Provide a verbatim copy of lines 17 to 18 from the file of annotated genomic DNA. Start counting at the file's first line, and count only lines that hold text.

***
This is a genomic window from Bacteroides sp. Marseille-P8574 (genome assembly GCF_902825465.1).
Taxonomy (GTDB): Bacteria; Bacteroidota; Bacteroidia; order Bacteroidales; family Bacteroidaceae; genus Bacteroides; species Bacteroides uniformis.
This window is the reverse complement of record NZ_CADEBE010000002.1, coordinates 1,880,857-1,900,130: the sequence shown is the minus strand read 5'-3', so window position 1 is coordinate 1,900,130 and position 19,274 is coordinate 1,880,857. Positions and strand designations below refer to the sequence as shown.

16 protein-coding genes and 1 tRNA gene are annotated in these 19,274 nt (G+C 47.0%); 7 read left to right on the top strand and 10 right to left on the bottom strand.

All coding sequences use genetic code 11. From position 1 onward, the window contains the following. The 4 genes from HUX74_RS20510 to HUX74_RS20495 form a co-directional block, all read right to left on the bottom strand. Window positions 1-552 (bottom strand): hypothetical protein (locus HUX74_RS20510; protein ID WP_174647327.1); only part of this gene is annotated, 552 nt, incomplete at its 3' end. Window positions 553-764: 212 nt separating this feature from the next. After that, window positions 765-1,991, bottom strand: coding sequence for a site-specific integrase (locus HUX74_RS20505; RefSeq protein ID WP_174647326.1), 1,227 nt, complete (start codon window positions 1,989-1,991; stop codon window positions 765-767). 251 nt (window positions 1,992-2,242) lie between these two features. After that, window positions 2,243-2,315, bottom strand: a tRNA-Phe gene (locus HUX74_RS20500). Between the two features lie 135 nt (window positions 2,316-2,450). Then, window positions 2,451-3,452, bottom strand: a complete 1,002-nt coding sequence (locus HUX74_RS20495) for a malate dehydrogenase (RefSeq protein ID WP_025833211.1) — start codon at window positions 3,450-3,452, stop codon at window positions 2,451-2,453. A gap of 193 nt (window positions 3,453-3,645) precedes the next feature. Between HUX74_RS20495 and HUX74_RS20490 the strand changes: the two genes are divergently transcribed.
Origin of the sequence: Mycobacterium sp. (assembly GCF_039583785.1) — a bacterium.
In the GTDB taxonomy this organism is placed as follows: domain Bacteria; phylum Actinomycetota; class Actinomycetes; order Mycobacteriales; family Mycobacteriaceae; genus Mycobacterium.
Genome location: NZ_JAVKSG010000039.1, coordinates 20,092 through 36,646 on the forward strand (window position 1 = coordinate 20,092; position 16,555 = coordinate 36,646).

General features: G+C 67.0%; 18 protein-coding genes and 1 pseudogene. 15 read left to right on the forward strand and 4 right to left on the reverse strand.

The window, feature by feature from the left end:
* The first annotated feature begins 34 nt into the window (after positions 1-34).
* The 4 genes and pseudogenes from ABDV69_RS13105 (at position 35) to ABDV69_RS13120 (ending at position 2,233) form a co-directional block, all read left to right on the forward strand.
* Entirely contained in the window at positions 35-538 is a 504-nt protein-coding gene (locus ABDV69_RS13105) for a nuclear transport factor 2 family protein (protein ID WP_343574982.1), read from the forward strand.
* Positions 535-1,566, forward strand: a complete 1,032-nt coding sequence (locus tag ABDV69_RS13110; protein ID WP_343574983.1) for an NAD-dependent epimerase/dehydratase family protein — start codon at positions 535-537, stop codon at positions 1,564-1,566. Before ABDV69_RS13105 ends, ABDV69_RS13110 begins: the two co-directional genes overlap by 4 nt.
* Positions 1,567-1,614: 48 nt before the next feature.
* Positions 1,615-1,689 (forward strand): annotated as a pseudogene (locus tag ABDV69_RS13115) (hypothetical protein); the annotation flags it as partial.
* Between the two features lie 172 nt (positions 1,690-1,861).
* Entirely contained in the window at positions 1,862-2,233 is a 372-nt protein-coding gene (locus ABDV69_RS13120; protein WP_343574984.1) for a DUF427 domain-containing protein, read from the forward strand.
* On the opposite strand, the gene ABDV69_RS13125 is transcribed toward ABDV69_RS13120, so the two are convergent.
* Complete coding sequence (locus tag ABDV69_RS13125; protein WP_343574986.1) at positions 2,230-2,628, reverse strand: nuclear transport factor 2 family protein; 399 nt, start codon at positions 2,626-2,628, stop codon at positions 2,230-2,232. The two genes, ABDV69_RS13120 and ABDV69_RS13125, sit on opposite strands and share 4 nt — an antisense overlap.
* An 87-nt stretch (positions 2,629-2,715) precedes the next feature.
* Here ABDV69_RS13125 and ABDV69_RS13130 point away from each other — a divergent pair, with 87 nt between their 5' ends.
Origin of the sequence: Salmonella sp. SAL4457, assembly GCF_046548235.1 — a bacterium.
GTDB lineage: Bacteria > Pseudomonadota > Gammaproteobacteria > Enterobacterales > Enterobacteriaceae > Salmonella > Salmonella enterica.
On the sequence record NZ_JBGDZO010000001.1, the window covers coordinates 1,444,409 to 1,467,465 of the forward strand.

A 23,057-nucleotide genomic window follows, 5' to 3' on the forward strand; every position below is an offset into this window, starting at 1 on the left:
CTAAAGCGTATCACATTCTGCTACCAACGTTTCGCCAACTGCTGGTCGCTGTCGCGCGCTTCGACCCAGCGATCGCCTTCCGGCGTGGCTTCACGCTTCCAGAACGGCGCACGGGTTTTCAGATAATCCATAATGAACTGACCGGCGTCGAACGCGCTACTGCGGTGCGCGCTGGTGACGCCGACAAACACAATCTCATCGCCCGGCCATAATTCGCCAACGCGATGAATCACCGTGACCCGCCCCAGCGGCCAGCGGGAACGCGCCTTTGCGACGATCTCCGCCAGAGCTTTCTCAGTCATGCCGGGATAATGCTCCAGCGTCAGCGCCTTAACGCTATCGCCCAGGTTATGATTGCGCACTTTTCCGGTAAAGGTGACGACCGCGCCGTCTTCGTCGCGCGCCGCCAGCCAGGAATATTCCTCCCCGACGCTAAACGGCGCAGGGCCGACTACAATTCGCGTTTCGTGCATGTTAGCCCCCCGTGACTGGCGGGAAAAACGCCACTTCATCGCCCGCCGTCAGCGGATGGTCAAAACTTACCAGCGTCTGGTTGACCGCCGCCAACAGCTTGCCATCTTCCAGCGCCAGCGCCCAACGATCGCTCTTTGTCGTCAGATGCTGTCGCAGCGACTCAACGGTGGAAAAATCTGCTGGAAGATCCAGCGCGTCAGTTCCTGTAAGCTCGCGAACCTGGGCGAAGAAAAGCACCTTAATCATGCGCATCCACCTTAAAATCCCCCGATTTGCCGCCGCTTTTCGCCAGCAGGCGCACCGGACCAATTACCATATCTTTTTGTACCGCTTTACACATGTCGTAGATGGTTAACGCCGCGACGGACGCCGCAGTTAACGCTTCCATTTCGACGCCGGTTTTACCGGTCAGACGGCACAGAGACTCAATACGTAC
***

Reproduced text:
* Between the two features lie 172 nt (positions 1,690-1,861).
* Entirely contained in the window at positions 1,862-2,233 is a 372-nt protein-coding gene (locus ABDV69_RS13120; protein WP_343574984.1) for a DUF427 domain-containing protein, read from the forward strand.